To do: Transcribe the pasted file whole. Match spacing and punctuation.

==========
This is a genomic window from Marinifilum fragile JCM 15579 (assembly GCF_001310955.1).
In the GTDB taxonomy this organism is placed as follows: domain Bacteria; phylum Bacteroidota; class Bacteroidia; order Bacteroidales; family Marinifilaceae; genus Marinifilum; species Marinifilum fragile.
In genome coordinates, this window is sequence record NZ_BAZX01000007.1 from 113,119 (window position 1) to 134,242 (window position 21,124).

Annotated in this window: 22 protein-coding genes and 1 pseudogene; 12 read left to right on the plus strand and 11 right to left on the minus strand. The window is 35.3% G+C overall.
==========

This is a genomic window from Marinifilum fragile JCM 15579 (assembly GCF_001310955.1).
In the GTDB taxonomy this organism is placed as follows: domain Bacteria; phylum Bacteroidota; class Bacteroidia; order Bacteroidales; family Marinifilaceae; genus Marinifilum; species Marinifilum fragile.
In genome coordinates, this window is sequence record NZ_BAZX01000007.1 from 113,119 (window position 1) to 134,242 (window position 21,124).

Annotated in this window: 22 protein-coding genes and 1 pseudogene; 12 read left to right on the plus strand and 11 right to left on the minus strand. The window is 35.3% G+C overall.